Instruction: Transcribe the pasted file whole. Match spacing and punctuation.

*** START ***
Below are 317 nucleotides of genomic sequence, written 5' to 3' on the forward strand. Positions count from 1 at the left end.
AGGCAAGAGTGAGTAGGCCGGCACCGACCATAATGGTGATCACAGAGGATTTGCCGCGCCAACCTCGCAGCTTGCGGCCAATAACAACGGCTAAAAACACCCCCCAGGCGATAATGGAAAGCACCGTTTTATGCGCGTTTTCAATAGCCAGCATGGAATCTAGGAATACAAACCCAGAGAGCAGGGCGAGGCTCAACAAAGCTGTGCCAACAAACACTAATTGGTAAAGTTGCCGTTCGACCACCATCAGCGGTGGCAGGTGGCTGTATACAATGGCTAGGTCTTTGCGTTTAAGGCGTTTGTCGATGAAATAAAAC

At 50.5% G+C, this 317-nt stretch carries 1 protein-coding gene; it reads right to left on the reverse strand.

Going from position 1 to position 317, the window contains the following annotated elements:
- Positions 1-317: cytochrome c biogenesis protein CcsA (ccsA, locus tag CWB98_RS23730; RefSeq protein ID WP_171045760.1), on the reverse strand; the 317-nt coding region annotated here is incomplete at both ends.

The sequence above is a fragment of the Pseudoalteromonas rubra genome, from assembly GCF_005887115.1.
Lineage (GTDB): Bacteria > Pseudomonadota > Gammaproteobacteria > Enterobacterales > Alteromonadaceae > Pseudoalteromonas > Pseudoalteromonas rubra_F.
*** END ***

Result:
Below are 317 nucleotides of genomic sequence, written 5' to 3' on the forward strand. Positions count from 1 at the left end.
AGGCAAGAGTGAGTAGGCCGGCACCGACCATAATGGTGATCACAGAGGATTTGCCGCGCCAACCTCGCAGCTTGCGGCCAATAACAACGGCTAAAAACACCCCCCAGGCGATAATGGAAAGCACCGTTTTATGCGCGTTTTCAATAGCCAGCATGGAATCTAGGAATACAAACCCAGAGAGCAGGGCGAGGCTCAACAAAGCTGTGCCAACAAACACTAATTGGTAAAGTTGCCGTTCGACCACCATCAGCGGTGGCAGGTGGCTGTATACAATGGCTAGGTCTTTGCGTTTAAGGCGTTTGTCGATGAAATAAAAC

At 50.5% G+C, this 317-nt stretch carries 1 protein-coding gene; it reads right to left on the reverse strand.

Going from position 1 to position 317, the window contains the following annotated elements:
- Positions 1-317: cytochrome c biogenesis protein CcsA (ccsA, locus tag CWB98_RS23730; RefSeq protein ID WP_171045760.1), on the reverse strand; the 317-nt coding region annotated here is incomplete at both ends.

The sequence above is a fragment of the Pseudoalteromonas rubra genome, from assembly GCF_005887115.1.
Lineage (GTDB): Bacteria > Pseudomonadota > Gammaproteobacteria > Enterobacterales > Alteromonadaceae > Pseudoalteromonas > Pseudoalteromonas rubra_F.